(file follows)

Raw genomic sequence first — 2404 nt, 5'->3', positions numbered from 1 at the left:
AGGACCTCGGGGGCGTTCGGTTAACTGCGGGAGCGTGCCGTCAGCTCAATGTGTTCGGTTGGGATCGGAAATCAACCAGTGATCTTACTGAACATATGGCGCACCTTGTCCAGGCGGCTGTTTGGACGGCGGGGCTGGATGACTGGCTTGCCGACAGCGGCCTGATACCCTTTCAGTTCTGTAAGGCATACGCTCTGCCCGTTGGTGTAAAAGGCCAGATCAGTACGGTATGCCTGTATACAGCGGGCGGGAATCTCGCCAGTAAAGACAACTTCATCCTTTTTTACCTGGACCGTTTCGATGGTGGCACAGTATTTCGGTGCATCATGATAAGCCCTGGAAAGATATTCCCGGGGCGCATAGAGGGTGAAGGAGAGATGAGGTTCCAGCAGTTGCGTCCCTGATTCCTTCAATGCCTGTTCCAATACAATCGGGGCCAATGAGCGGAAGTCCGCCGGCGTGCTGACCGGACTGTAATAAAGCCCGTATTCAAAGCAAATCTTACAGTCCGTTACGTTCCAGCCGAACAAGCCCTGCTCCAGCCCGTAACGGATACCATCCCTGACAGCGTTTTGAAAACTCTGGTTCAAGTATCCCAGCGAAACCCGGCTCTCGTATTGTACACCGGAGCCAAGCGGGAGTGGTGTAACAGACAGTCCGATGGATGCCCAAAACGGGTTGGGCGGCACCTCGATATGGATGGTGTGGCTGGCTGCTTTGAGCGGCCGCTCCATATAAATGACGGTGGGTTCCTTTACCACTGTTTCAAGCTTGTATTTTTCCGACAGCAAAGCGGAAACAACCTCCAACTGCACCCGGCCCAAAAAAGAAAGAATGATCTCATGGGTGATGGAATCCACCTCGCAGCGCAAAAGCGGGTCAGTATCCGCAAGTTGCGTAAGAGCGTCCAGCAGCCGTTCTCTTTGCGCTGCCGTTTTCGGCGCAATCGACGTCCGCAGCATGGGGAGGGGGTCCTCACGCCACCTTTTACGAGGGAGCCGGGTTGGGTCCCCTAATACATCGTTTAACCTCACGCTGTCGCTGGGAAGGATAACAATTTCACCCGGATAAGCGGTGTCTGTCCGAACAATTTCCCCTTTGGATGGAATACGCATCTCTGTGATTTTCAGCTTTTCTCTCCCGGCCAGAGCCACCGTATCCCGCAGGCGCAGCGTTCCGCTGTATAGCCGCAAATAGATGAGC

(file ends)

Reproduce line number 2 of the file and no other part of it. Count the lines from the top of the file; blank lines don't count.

AGGACCTCGGGGGCGTTCGGTTAACTGCGGGAGCGTGCCGTCAGCTCAATGTGTTCGGTTGGGATCGGAAATCAACCAGTGATCTTACTGAACATATGGCGCACCTTGTCCAGGCGGCTGTTTGGACGGCGGGGCTGGATGACTGGCTTGCCGACAGCGGCCTGATACCCTTTCAGTTCTGTAAGGCATACGCTCTGCCCGTTGGTGTAAAAGGCCAGATCAGTACGGTATGCCTGTATACAGCGGGCGGGAATCTCGCCAGTAAAGACAACTTCATCCTTTTTTACCTGGACCGTTTCGATGGTGGCACAGTATTTCGGTGCATCATGATAAGCCCTGGAAAGATATTCCCGGGGCGCATAGAGGGTGAAGGAGAGATGAGGTTCCAGCAGTTGCGTCCCTGATTCCTTCAATGCCTGTTCCAATACAATCGGGGCCAATGAGCGGAAGTCCGCCGGCGTGCTGACCGGACTGTAATAAAGCCCGTATTCAAAGCAAATCTTACAGTCCGTTACGTTCCAGCCGAACAAGCCCTGCTCCAGCCCGTAACGGATACCATCCCTGACAGCGTTTTGAAAACTCTGGTTCAAGTATCCCAGCGAAACCCGGCTCTCGTATTGTACACCGGAGCCAAGCGGGAGTGGTGTAACAGACAGTCCGATGGATGCCCAAAACGGGTTGGGCGGCACCTCGATATGGATGGTGTGGCTGGCTGCTTTGAGCGGCCGCTCCATATAAATGACGGTGGGTTCCTTTACCACTGTTTCAAGCTTGTATTTTTCCGACAGCAAAGCGGAAACAACCTCCAACTGCACCCGGCCCAAAAAAGAAAGAATGATCTCATGGGTGATGGAATCCACCTCGCAGCGCAAAAGCGGGTCAGTATCCGCAAGTTGCGTAAGAGCGTCCAGCAGCCGTTCTCTTTGCGCTGCCGTTTTCGGCGCAATCGACGTCCGCAGCATGGGGAGGGGGTCCTCACGCCACCTTTTACGAGGGAGCCGGGTTGGGTCCCCTAATACATCGTTTAACCTCACGCTGTCGCTGGGAAGGATAACAATTTCACCCGGATAAGCGGTGTCTGTCCGAACAATTTCCCCTTTGGATGGAATACGCATCTCTGTGATTTTCAGCTTTTCTCTCCCGGCCAGAGCCACCGTATCCCGCAGGCGCAGCGTTCCGCTGTATAGCCGCAAATAGATGAGC